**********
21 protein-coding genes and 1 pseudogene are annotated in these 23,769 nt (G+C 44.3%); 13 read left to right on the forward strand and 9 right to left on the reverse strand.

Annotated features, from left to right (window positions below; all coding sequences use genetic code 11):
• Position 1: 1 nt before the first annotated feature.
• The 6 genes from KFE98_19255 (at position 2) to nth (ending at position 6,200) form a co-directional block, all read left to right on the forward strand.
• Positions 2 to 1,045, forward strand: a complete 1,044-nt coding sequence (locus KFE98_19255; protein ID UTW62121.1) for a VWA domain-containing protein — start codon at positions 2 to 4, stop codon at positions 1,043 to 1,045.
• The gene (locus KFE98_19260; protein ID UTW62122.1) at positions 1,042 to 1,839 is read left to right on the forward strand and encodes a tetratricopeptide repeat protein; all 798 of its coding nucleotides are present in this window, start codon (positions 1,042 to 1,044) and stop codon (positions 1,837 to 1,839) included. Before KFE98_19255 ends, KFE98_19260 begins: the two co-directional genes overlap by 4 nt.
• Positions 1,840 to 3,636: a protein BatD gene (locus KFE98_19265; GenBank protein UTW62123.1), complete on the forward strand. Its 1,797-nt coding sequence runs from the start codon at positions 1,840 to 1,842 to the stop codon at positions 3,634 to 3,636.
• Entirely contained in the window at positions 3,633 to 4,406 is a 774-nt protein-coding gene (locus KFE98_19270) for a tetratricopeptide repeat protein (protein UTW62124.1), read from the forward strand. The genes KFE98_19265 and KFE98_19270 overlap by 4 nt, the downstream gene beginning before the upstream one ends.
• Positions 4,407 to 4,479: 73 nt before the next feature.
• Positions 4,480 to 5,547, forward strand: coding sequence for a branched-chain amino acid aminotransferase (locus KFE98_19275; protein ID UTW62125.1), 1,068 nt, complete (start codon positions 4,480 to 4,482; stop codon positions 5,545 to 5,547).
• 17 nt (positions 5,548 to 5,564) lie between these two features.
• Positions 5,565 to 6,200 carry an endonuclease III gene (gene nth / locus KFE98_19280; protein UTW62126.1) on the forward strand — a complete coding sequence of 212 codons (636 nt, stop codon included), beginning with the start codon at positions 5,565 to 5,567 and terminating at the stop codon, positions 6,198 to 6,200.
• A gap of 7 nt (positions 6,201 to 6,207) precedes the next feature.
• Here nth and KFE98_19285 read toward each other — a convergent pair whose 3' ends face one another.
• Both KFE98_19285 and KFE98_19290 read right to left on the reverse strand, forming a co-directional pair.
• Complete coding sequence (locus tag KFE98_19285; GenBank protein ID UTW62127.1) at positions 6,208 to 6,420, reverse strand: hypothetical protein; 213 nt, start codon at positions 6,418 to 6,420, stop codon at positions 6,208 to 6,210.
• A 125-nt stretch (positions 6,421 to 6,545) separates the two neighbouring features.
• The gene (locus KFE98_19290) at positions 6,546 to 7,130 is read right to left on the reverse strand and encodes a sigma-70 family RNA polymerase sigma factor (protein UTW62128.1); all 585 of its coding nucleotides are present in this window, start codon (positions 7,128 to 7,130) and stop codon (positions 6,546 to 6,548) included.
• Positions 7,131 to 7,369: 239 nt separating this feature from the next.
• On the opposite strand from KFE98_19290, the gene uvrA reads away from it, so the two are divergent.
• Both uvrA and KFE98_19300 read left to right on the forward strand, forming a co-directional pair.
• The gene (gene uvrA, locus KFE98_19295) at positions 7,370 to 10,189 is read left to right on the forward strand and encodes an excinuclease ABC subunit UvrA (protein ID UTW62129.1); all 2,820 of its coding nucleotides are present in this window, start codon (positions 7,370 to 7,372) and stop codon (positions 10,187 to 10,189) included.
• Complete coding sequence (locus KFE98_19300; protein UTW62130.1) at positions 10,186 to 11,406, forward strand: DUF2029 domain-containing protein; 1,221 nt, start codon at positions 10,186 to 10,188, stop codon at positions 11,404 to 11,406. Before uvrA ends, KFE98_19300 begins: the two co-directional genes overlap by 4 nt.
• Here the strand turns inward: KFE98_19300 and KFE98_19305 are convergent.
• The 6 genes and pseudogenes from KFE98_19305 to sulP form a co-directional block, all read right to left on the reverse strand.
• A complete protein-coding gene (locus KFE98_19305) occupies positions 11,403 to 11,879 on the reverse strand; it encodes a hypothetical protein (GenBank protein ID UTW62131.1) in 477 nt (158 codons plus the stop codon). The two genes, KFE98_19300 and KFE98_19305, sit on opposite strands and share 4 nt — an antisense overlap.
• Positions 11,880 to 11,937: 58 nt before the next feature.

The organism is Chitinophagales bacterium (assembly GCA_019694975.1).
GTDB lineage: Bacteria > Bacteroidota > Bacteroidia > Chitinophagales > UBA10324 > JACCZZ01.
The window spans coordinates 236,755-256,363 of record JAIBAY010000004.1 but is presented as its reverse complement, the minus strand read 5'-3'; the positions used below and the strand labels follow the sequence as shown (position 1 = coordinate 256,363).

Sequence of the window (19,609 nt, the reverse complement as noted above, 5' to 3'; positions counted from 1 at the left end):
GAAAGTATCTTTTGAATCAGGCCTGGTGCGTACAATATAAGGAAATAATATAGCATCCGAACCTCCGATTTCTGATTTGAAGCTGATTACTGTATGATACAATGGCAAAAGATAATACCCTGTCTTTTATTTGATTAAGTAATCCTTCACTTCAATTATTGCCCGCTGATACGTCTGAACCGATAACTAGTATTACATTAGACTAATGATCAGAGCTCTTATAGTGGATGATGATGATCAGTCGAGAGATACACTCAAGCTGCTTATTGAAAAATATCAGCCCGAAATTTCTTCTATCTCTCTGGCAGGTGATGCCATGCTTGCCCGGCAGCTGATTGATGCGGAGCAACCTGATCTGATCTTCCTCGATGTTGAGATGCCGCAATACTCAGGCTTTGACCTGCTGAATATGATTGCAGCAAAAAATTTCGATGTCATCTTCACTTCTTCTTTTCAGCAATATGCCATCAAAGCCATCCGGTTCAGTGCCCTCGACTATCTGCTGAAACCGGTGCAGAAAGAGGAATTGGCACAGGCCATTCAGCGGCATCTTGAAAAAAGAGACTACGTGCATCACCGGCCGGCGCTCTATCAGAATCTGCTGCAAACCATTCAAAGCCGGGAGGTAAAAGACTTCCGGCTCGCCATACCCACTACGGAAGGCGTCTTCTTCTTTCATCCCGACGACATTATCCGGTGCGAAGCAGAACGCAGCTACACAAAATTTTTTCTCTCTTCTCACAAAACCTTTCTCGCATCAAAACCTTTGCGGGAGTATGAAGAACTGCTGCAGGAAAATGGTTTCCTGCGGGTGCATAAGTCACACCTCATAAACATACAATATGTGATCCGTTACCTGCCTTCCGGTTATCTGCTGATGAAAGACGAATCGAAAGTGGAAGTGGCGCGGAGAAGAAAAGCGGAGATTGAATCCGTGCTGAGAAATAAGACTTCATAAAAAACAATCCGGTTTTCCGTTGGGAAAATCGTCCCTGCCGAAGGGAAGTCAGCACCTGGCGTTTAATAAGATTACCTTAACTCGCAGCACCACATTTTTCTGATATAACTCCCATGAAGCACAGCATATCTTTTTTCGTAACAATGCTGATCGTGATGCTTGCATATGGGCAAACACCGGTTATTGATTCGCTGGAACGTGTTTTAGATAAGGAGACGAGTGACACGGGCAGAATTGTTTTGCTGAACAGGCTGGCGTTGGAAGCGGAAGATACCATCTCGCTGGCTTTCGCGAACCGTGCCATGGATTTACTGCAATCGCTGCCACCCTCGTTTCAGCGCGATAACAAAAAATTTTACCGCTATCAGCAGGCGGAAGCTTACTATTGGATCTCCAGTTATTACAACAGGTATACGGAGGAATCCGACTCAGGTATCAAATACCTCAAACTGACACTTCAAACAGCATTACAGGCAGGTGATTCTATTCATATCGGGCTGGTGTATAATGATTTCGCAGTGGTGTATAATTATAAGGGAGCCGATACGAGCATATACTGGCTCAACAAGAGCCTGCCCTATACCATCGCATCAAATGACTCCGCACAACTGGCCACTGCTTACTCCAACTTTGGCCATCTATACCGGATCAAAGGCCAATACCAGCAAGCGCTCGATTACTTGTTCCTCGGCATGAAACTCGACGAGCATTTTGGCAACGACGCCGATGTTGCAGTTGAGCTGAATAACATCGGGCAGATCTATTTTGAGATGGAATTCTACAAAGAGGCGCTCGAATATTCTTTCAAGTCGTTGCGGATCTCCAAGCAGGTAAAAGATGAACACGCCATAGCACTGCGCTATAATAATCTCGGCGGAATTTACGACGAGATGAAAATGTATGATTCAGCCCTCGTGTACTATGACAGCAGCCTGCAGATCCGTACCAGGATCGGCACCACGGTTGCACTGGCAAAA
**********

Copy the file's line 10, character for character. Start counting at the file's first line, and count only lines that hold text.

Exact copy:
• Positions 4,480 to 5,547, forward strand: coding sequence for a branched-chain amino acid aminotransferase (locus KFE98_19275; protein ID UTW62125.1), 1,068 nt, complete (start codon positions 4,480 to 4,482; stop codon positions 5,545 to 5,547).